12. Pack food in boxes and leave them right outside the door with a volunteer
  13. Have the client pull his/her car up to the front and pick up the food from his/her volunteer
  14. Assign the same numbers to each volunteers to each client for tracking and allocation purpose
  15. Parents could wait in line while children could go choose their toys at the same time
  16. Turkeys could be taken out from the frozen storage within 5 minutes of food delivery to clients
  17. Smaller families could receive their food first before larger families
  18. Have clients confirm their own food using the brochure given to them as a checklist
  19. After packing boxes, write name of client to the box and strike his name off the list
  20. Assign a volunteer to wait outside to distribute food to car

Evaluation Phase

After careful evaluation of the VE team’s idea identification, we developed a list of final recommendations to help improve the food distribution process in Agua Fria Food and Clothing Bank. The essence of this phase is to evaluate if the ideas go beyond just the basic function and determine if the alternatives are of greater value than the original ideas. Each idea was further brainstormed to determine its feasibility as well as the value it brings to the project.

To conduct the evaluation phase, we first categorize all 96 ideas into Group A, B, C, and D. After which a scoring method was used to evaluate each idea to determine the best ideas that could add the most value. The ideas that garnered the highest scores were then selected to identify their advantages and disadvantages. These ideas then became the foundation of the layouts created in this proposal.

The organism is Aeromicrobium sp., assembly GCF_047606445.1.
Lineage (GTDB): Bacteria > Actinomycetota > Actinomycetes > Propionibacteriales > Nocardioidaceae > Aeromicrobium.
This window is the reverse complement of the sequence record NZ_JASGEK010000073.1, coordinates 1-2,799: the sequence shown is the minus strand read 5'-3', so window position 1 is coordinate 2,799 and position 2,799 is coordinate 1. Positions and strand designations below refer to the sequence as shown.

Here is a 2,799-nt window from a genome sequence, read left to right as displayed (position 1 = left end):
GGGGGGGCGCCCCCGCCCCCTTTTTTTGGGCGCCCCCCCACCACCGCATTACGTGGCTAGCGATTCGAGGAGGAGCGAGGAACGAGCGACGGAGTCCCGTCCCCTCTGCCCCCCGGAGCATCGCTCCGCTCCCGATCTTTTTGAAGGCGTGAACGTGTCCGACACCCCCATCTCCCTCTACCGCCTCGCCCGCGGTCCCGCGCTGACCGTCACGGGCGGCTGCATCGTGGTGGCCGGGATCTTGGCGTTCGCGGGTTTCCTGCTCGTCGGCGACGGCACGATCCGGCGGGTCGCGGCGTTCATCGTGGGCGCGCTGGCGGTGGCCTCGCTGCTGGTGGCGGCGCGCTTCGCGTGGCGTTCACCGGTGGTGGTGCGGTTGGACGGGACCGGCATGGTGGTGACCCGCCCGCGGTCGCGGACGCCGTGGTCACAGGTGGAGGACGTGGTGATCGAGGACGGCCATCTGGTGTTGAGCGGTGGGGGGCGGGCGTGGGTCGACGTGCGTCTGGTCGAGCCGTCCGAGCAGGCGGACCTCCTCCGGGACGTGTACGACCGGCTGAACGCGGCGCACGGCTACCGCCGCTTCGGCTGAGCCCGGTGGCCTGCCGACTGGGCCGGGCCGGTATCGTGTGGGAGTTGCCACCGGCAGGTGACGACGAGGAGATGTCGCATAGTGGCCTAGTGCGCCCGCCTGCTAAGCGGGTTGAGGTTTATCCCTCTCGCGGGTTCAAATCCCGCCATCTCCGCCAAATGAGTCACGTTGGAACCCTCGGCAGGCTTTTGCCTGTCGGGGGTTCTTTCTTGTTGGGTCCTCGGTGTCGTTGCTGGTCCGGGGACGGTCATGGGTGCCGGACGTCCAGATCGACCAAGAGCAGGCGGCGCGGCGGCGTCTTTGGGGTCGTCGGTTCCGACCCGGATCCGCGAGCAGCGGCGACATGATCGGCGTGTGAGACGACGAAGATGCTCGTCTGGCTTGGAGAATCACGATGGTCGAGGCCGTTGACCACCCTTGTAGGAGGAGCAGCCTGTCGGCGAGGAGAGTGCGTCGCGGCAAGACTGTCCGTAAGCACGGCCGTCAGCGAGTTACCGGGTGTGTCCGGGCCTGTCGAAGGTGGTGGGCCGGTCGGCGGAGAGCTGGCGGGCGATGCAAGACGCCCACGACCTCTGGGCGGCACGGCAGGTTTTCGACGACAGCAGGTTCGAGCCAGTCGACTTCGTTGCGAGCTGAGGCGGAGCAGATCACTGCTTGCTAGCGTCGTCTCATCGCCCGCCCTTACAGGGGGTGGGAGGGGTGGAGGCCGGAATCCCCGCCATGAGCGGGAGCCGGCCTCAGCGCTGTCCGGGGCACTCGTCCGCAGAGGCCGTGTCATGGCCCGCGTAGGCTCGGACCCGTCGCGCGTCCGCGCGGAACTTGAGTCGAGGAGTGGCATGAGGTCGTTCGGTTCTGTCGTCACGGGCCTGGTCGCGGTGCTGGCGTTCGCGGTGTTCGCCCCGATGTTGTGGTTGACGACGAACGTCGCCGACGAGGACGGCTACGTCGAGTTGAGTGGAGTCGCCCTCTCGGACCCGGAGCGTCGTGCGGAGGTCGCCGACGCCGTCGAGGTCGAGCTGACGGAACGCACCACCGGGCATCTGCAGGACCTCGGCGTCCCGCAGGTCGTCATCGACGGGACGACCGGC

Development Phase

In the development phase, we have taken the selected ideas above and generated 3 different layouts. These layouts have gone through many revisions to ensure that our team provide only feasible, easy to implement proposals which add the most value to the food distribution process. To avoid any confusion, we have named Layout #1 – The existing condition (which can be seen in Figure 1 above), and will not be mentioned below in the development phase. The 3 new layouts (#2, #3, and #4) are described in detail below.

Figure 2 Site Distribution Layout #2 (To-Go Process)

We have named Layout 2 the “To-Go Process” because of the speed of food distribution that we are anticipating from this layout. First, we have identified that 60% of clients register for Medium sized bags, while 20% of clients go for Small bags and the remaining 20% of clients go for large boxes. After understanding the situation, we have dedicated a whole shelf for medium sized bags and a line of carts for medium sized foods. The info desk at the front is used for the validation of medium-sized families, while the desk to the right behind the wall is used to validate Small and Large families. By doing so, the majority of the clients (60%) to receive their foods faster as opposed to the traditional food distribution process.

This layout is efficient in a way that it utilizes two paths instead of one. It helps to focus on the majority of the client,s  which then speeds up the majority of the process. Even if there were to be more small and large families waiting in line at the same time, the path to the left could cater to them as well, if no medium sized family is present. We like to think of it as the “HOV lane” for the medium sized families.

Figure 3. Site Distribution Layout #3 (Supermarket)